Dr. Svend Aage Mortensen (right), pictured here with Dr. Karl Folkers, was the lead researcher on the Q-Symbio study of the effects of Coenzyme Q10 adjuvant therapy for chronic heart failure patients. Now, Dr. Anne Louise Mortensen has focused in on the European patients in the international Q-Symbio study.
There are positive outcomes from an analysis of the European sub-group of chronic heart failure patients (n = 231 out of a total of 420 patients) in the international multi-center Q-Symbio study. Two years of adjuvant therapy and treatment with 3 times 100 milligrams of ubiquinone Coenzyme Q10 daily in addition to conventional heart failure treatment reveals [Mortensen 2019]:
- significantly fewer patients suffering major adverse cardiovascular events (= death due to heart attack or heart failure or hospitalization due to acute heart failure or pulmonary embolism) compared to placebo
- significantly fewer heart disease deaths and all-cause deaths compared to placebo
- significantly more improvements of the patients’ NYHA classifications compared to placebo
- significantly improved ejection fraction compared to placebo
What was the Q-Symbio study of CoQ10 and heart failure?
The Q-Symbio study was an international multi-center randomized, double-blind, placebo-controlled study that demonstrated that daily treatment with 3 times 100 milligrams of a pharmaceutical-grade ubiquinone Coenzyme Q10 preparation for two years in addition to conventional treatment significantly improved the symptoms and survival of chronic heart failure patients [Mortensen 2014].
420 patients from European (n=231), Asian (n=178), and Australian (n=11) centers were enrolled in the Q-Symbio study [Mortensen 2019].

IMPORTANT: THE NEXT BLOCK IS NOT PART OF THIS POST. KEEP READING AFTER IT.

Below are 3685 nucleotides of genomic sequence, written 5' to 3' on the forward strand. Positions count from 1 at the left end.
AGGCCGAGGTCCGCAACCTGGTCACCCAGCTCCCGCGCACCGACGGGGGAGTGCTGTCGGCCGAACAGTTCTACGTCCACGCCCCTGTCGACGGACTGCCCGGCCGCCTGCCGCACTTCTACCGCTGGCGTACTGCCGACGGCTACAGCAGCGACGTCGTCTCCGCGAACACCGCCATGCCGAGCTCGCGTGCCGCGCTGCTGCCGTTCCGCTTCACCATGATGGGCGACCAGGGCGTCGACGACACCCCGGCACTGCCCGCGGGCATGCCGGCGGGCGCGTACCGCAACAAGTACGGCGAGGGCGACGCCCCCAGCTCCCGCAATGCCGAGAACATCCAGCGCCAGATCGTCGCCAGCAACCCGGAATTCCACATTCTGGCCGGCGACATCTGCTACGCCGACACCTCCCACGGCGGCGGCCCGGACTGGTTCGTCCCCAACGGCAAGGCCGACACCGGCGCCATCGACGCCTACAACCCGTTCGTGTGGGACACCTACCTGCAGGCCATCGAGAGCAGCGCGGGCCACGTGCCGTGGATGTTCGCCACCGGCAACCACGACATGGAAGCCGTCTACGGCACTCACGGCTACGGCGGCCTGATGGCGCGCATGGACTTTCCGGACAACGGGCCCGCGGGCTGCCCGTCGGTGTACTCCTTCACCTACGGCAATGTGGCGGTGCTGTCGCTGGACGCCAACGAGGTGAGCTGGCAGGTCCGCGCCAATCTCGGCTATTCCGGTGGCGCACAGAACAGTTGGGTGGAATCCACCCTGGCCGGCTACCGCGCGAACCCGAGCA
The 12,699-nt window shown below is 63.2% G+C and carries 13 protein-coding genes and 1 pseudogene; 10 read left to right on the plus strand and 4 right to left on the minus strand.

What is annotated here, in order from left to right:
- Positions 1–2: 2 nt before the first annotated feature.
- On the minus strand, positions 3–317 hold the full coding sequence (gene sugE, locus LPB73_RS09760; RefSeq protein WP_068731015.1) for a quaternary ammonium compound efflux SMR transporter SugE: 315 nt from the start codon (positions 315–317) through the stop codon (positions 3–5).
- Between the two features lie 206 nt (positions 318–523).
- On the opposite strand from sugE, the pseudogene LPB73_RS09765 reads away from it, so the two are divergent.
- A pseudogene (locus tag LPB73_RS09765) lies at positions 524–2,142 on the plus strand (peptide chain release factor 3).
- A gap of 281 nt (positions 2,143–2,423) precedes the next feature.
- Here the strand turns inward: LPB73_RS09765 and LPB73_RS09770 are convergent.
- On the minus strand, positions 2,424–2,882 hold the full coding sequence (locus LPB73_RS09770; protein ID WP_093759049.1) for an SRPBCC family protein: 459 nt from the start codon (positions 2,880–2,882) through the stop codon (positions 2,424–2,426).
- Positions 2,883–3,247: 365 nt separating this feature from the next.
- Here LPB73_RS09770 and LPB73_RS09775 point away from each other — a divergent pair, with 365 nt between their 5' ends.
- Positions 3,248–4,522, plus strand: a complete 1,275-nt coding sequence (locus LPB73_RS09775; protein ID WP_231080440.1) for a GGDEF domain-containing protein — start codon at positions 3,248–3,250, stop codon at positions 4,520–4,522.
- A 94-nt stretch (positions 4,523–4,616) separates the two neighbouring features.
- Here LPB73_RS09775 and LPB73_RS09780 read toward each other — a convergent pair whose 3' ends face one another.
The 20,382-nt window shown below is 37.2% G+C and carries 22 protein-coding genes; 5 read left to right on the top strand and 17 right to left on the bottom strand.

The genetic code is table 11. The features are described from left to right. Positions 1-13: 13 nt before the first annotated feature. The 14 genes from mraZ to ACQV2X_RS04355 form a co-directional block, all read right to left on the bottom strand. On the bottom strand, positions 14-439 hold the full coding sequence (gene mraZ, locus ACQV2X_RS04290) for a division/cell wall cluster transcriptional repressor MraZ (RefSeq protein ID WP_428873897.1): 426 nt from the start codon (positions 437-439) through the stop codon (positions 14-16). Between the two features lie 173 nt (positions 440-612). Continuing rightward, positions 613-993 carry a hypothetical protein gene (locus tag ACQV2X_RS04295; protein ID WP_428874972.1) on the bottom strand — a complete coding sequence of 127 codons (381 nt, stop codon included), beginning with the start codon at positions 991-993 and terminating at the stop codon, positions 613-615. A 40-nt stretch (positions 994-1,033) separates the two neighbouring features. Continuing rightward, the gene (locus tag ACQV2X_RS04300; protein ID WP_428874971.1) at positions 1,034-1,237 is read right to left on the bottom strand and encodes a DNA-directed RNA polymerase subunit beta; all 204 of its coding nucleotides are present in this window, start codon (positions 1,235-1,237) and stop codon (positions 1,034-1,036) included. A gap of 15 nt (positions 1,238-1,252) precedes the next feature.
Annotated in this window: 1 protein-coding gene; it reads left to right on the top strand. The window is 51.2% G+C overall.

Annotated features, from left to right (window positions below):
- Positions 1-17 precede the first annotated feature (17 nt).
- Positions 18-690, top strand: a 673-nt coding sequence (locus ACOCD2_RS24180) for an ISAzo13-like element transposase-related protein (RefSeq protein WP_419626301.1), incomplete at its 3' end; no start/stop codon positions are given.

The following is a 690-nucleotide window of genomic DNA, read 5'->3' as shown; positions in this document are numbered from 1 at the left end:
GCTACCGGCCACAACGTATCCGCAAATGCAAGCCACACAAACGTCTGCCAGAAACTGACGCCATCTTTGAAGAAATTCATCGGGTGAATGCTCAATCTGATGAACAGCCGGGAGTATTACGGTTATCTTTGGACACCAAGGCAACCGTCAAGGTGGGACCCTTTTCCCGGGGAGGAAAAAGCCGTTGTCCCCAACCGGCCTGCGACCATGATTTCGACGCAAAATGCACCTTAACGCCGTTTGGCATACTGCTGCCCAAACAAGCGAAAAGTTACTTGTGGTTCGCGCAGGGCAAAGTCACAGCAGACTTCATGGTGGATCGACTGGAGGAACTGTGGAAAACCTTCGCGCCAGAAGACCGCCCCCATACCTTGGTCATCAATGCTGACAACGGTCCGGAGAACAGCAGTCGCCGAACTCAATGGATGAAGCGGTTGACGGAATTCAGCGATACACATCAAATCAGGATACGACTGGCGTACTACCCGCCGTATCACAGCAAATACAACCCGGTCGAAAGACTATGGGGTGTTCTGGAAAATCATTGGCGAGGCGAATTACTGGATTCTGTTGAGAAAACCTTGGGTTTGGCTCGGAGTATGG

The results of the study were published in 2014 in the American College of Cardiology speciality journal, Heart Failure.
Rationale for the adjuvant treatment of heart failure with CoQ10
The bio-chemical rationale for the adjuvant treatment with Coenzyme Q10 was to correct a deficit in heart muscle tissue CoQ10 concentrations that is thought to lead to compromised mitochondrial bio-energetics and compromised cellular antioxidant defense of the heart muscle tissue [Mortensen 2019].
Current medication therapy for heart failure patients mostly addresses complications caused by over-activated neuro-hormonal pathways; this therapy provides relief of symptoms and improves the patients’ prognosis. However, it does not address the underlying issue of cellular energy depletion in the heart muscle tissue [Mortensen 2019].
The beauty of Coenzyme Q10 supplementation is that the Coenzyme Q10 helps the cells and the mitochondria do better what it is that they should do: produce ATP energy.
Serum Coenzyme Q10 concentrations and heart failure
A major difference between the entire multi-center Q-Symbio sample and the European Q-Symbio sub-sample was that the serum CoQ10 concentrations of the European heart failure patients rose above 3.0 micrograms per milliliter and remained there throughout the course of the two-year study.
By contrast, the serum CoQ10 levels for the entire Q-Symbio sample rose from a baseline value of 1.14 micrograms per milliliter above 3.0 micrograms per milliliter at week 16 but dropped to 2.01 micrograms per milliliter by the end of the study at 106 weeks.
This discrepancy would seem to be evidence of considerable non-compliance among the heart failure patients in the non-European portion of the Q-Symbio study [Mortensen 2019].
The same pharmaceutical-grade ubiquinone CoQ10 preparation (Myoqinon, Pharma Nord ApS) was used at all centers [Mortensen 2014 online appendix].
CoQ10 blood levels in the European sub-group of Q-Symbio